Years ago, when I was commuting to seminary with a couple of other pastor-buddies, one of them said, “I’m not sure I can live with all the expectations put on a pastor.” He then told us why. He had placed an announcement on his church bulletin board, sharing the news that a former pastor and his wife had just adopted a little girl. My colleague observed an elderly church member looking at the announcement admiringly and overheard her say to a friend, “I think that’s how all pastors should have their babies.”
Granted, that event occurred many years ago and perhaps such prudishness is in our rearview mirror. But the question persists: Will congregations allow their pastors to be human? And will pastors themselves be real in ways that are healthy and appropriate?
“Problems arose when confessional preaching was offered carelessly and deteriorated into emotional striptease.”
If any clergy person is ever tempted to enjoy the status of a demi-god, think again. The Book of Acts records the mission of Barnabas and Paul to Lystra in modern day Turkey (Acts 14:8-20). Following the healing of a lame man, the crowd sought to deify Barnabas and Paul, crying out, “The gods have come down to us in human form!” (v. 11). Wisely, the two missionaries protested such exaltation and insisted they were human. Later, some Judeans came from neighboring towns and nearly stoned Paul to death (v. 19) – a reminder that we can go from gods to goats in the blink of an eye.
Why did the lady in my friend’s church need to believe that her pastor never had sex but instead went to the local Pastors’ Baby Warehouse and picked the cute one in aisle five? Though the Lystra audience was not a gathering of Christ-followers, the human urge to put leaders on a pedestal is nearly universal.
Several decades ago, pastors began to push back against such pedestal placement. John Claypool and others began to preach “confessionally.” When such preaching was done well, it snapped listeners into reality. Their pastor was a fellow traveler, not some phantom who swept down out of the ivory palaces once a week. In addition, such honesty, when handled appropriately, created a new climate of vulnerability in which others could tell their stories.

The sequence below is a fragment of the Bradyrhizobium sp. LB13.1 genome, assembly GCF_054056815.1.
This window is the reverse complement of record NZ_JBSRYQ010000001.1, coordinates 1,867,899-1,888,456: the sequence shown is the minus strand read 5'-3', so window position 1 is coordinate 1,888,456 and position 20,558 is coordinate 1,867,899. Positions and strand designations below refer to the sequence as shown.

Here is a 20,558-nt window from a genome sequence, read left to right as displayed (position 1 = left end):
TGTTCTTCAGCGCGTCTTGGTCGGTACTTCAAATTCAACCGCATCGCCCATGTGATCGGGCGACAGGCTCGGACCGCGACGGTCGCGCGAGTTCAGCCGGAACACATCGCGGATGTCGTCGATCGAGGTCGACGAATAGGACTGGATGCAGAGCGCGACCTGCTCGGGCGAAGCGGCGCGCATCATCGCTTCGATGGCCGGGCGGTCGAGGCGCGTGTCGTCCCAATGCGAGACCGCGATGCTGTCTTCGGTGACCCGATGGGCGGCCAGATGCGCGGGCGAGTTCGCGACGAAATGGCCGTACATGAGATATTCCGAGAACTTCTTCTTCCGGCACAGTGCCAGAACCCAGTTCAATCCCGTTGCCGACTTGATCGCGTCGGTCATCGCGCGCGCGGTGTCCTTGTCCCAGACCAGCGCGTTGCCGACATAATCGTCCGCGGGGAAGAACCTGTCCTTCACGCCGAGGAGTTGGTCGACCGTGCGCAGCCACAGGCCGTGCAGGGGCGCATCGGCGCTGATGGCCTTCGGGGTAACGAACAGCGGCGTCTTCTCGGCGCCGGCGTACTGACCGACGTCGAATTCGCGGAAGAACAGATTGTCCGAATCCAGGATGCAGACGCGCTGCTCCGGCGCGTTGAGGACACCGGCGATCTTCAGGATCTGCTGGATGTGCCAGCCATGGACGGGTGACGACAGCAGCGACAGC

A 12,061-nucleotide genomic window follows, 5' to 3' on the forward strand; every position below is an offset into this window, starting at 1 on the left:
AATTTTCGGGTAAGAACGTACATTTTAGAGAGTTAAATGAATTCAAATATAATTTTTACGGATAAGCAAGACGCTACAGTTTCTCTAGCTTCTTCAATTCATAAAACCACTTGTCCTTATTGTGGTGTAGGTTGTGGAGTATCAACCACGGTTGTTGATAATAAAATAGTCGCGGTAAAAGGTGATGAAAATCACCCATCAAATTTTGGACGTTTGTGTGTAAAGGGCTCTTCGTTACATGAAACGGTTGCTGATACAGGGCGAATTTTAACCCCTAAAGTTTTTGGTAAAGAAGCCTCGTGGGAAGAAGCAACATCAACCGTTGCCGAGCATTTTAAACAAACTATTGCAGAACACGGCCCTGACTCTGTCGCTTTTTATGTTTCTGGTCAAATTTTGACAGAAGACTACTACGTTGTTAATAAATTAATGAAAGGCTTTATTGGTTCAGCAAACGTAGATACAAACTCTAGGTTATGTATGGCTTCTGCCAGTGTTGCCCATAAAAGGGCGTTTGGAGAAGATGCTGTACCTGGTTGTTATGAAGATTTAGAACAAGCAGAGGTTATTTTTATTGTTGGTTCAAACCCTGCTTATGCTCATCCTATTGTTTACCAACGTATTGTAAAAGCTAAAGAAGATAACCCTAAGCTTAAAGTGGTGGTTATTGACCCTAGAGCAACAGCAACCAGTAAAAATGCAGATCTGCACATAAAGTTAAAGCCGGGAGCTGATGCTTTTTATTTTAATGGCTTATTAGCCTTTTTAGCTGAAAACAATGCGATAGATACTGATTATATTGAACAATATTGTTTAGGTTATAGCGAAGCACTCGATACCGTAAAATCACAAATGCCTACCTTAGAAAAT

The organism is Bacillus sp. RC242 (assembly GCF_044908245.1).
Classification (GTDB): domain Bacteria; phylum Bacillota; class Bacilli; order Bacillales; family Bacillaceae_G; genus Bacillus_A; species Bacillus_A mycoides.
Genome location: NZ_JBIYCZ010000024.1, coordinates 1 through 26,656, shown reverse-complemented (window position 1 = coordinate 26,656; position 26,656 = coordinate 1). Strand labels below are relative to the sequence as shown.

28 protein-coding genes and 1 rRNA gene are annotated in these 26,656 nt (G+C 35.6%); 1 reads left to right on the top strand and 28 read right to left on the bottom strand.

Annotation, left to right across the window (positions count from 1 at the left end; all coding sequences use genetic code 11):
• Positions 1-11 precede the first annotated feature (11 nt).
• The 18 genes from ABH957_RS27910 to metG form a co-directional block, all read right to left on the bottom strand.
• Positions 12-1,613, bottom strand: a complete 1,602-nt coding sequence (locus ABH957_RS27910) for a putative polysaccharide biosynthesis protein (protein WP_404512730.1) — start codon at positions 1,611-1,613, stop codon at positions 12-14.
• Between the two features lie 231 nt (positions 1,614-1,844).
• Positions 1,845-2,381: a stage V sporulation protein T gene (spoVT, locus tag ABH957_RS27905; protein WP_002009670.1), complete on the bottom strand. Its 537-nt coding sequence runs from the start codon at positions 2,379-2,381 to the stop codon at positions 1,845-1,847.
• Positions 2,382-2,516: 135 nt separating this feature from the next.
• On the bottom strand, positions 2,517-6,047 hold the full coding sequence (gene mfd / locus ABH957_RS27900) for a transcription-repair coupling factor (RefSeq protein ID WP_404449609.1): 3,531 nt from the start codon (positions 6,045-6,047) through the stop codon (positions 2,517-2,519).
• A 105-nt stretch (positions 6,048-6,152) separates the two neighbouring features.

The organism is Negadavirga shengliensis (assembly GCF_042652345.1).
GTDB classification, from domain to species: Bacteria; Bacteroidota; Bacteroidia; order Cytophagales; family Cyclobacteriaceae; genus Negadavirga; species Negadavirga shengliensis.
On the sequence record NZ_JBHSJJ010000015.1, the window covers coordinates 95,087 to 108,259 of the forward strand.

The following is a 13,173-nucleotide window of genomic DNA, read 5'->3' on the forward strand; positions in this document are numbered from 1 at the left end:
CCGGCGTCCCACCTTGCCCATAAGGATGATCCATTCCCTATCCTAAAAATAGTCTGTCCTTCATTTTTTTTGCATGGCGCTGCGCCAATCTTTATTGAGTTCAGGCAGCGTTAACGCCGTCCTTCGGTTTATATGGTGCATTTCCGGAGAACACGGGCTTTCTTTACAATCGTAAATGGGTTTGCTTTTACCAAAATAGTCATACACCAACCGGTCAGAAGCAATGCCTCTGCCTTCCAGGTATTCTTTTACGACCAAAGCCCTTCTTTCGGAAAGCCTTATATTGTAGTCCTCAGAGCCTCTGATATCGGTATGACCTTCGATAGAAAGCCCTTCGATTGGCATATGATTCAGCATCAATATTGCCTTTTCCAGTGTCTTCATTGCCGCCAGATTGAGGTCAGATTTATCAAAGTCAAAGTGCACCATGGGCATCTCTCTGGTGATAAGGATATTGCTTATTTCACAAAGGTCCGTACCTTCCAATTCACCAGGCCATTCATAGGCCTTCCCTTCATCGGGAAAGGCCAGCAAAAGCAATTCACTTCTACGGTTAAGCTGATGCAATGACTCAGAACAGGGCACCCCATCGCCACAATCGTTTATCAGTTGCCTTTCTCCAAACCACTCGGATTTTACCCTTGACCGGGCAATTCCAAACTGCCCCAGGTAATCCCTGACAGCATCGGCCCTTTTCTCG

But, as is always the case, too much of a good thing is a bad thing. Problems arose when confessional preaching was offered carelessly and deteriorated into emotional striptease. The worship focused on the troubled soul in the pulpit and not on God. In a Christian Century podcast, Nadia Bolz-Weber offered some wise counsel: “I preach about my scars, not about my wounds.” The difference between a wound and a scar is time. Time allows healing. And healing provides a crucial distance between the crisis and the sharing of it.
“Could there ever be a time when the pastor is gut-level transparent with the congregational leadership and chooses not to preach on a difficult Sunday?”
Yes, pastors need to be careful what and when we share. Having said that, we need to remember that preaching is “truth through personality,” as Phillips Brooks said in the Yale lectures on preaching more than 140 years ago. Aren’t there times and ways that we can be authentic without being exhibitionist? Can our pulpit offerings be seasoned with time, sensitivity and perspective?
And all of this begs another question. Could there ever be a time when the pastor is gut-level transparent with the congregational leadership and chooses not to preach on a difficult Sunday? Such occasions arise. What if the pastor has been awake all Saturday night, arranging bail for her teenage child? What if a devastating medical diagnosis intruded into the pastor’s home last Friday? What if caring for an aging parent has taken every ounce of the preacher’s energy this week and left him spiritually numb? Would the world stop spinning if the pastor said to church leaders, “I’m in a great deal of pain. I’m on empty; I’ve got nothing. You take it this Sunday”?
How real should pastors be in the pulpit? Perhaps that is an intentional conversation clergy and church can have early in the call process and then repeat occasionally during the pastor’s tenure. Congregations have a right to expect their pastor to be real and that clergy will respect appropriate boundaries. In turn, pastors have a right to embrace their humanity and for their churches to remember that the Word became flesh, not marble.